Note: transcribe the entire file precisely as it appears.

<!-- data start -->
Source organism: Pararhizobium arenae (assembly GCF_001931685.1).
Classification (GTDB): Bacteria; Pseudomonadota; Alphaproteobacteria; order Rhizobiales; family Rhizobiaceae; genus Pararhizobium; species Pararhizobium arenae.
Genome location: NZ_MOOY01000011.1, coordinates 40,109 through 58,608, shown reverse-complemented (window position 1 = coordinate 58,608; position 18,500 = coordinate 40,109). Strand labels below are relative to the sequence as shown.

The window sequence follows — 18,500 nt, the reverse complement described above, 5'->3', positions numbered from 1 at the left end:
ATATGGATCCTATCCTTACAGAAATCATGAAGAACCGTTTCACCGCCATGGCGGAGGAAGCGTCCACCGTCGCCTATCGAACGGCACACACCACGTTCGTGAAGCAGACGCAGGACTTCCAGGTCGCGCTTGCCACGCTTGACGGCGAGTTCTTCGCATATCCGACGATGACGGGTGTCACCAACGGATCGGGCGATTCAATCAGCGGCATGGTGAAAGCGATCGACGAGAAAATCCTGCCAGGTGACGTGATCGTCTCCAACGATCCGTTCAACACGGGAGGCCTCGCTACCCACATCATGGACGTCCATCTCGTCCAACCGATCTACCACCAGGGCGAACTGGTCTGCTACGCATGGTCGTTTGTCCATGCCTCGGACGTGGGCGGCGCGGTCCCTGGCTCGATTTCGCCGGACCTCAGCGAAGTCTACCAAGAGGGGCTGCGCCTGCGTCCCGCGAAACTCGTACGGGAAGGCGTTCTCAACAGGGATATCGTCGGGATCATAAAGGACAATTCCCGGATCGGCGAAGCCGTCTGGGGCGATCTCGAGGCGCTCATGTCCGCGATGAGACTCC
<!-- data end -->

Source organism: Pararhizobium arenae (assembly GCF_001931685.1).
Classification (GTDB): Bacteria; Pseudomonadota; Alphaproteobacteria; order Rhizobiales; family Rhizobiaceae; genus Pararhizobium; species Pararhizobium arenae.
Genome location: NZ_MOOY01000011.1, coordinates 40,109 through 58,608, shown reverse-complemented (window position 1 = coordinate 58,608; position 18,500 = coordinate 40,109). Strand labels below are relative to the sequence as shown.

The window sequence follows — 18,500 nt, the reverse complement described above, 5'->3', positions numbered from 1 at the left end:
ATATGGATCCTATCCTTACAGAAATCATGAAGAACCGTTTCACCGCCATGGCGGAGGAAGCGTCCACCGTCGCCTATCGAACGGCACACACCACGTTCGTGAAGCAGACGCAGGACTTCCAGGTCGCGCTTGCCACGCTTGACGGCGAGTTCTTCGCATATCCGACGATGACGGGTGTCACCAACGGATCGGGCGATTCAATCAGCGGCATGGTGAAAGCGATCGACGAGAAAATCCTGCCAGGTGACGTGATCGTCTCCAACGATCCGTTCAACACGGGAGGCCTCGCTACCCACATCATGGACGTCCATCTCGTCCAACCGATCTACCACCAGGGCGAACTGGTCTGCTACGCATGGTCGTTTGTCCATGCCTCGGACGTGGGCGGCGCGGTCCCTGGCTCGATTTCGCCGGACCTCAGCGAAGTCTACCAAGAGGGGCTGCGCCTGCGTCCCGCGAAACTCGTACGGGAAGGCGTTCTCAACAGGGATATCGTCGGGATCATAAAGGACAATTCCCGGATCGGCGAAGCCGTCTGGGGCGATCTCGAGGCGCTCATGTCCGCGATGAGACTCC